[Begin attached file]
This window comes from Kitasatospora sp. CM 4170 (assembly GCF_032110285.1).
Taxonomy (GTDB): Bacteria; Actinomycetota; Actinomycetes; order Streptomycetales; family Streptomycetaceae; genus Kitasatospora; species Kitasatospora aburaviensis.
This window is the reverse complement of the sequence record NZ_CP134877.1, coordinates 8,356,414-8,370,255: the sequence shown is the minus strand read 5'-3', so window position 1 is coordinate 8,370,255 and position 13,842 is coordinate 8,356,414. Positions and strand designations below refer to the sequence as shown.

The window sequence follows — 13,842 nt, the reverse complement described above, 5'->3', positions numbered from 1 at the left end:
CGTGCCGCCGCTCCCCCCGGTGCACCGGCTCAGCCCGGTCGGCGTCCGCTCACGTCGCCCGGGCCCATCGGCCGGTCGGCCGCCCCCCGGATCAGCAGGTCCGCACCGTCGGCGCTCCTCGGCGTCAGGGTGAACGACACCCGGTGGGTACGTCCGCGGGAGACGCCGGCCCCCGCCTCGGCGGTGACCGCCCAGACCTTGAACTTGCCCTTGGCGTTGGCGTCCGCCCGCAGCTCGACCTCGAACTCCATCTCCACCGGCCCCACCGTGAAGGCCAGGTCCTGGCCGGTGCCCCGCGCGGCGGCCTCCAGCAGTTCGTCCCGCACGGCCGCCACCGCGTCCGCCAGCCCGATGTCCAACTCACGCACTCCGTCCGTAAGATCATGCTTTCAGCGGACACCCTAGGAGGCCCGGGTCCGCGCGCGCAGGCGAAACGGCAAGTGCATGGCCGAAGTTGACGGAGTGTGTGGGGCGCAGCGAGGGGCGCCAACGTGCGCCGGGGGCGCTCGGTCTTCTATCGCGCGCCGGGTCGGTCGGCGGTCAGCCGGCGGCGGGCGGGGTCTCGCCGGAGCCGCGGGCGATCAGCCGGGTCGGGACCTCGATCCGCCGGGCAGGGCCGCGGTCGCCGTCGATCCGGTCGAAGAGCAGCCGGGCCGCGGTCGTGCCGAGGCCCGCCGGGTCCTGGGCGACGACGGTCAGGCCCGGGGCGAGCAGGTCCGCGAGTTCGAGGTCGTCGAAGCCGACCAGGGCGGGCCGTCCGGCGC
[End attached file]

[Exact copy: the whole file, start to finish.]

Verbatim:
This window comes from Kitasatospora sp. CM 4170 (assembly GCF_032110285.1).
Taxonomy (GTDB): Bacteria; Actinomycetota; Actinomycetes; order Streptomycetales; family Streptomycetaceae; genus Kitasatospora; species Kitasatospora aburaviensis.
This window is the reverse complement of the sequence record NZ_CP134877.1, coordinates 8,356,414-8,370,255: the sequence shown is the minus strand read 5'-3', so window position 1 is coordinate 8,370,255 and position 13,842 is coordinate 8,356,414. Positions and strand designations below refer to the sequence as shown.

The window sequence follows — 13,842 nt, the reverse complement described above, 5'->3', positions numbered from 1 at the left end:
CGTGCCGCCGCTCCCCCCGGTGCACCGGCTCAGCCCGGTCGGCGTCCGCTCACGTCGCCCGGGCCCATCGGCCGGTCGGCCGCCCCCCGGATCAGCAGGTCCGCACCGTCGGCGCTCCTCGGCGTCAGGGTGAACGACACCCGGTGGGTACGTCCGCGGGAGACGCCGGCCCCCGCCTCGGCGGTGACCGCCCAGACCTTGAACTTGCCCTTGGCGTTGGCGTCCGCCCGCAGCTCGACCTCGAACTCCATCTCCACCGGCCCCACCGTGAAGGCCAGGTCCTGGCCGGTGCCCCGCGCGGCGGCCTCCAGCAGTTCGTCCCGCACGGCCGCCACCGCGTCCGCCAGCCCGATGTCCAACTCACGCACTCCGTCCGTAAGATCATGCTTTCAGCGGACACCCTAGGAGGCCCGGGTCCGCGCGCGCAGGCGAAACGGCAAGTGCATGGCCGAAGTTGACGGAGTGTGTGGGGCGCAGCGAGGGGCGCCAACGTGCGCCGGGGGCGCTCGGTCTTCTATCGCGCGCCGGGTCGGTCGGCGGTCAGCCGGCGGCGGGCGGGGTCTCGCCGGAGCCGCGGGCGATCAGCCGGGTCGGGACCTCGATCCGCCGGGCAGGGCCGCGGTCGCCGTCGATCCGGTCGAAGAGCAGCCGGGCCGCGGTCGTGCCGAGGCCCGCCGGGTCCTGGGCGACGACGGTCAGGCCCGGGGCGAGCAGGTCCGCGAGTTCGAGGTCGTCGAAGCCGACCAGGGCGGGCCGTCCGGCGC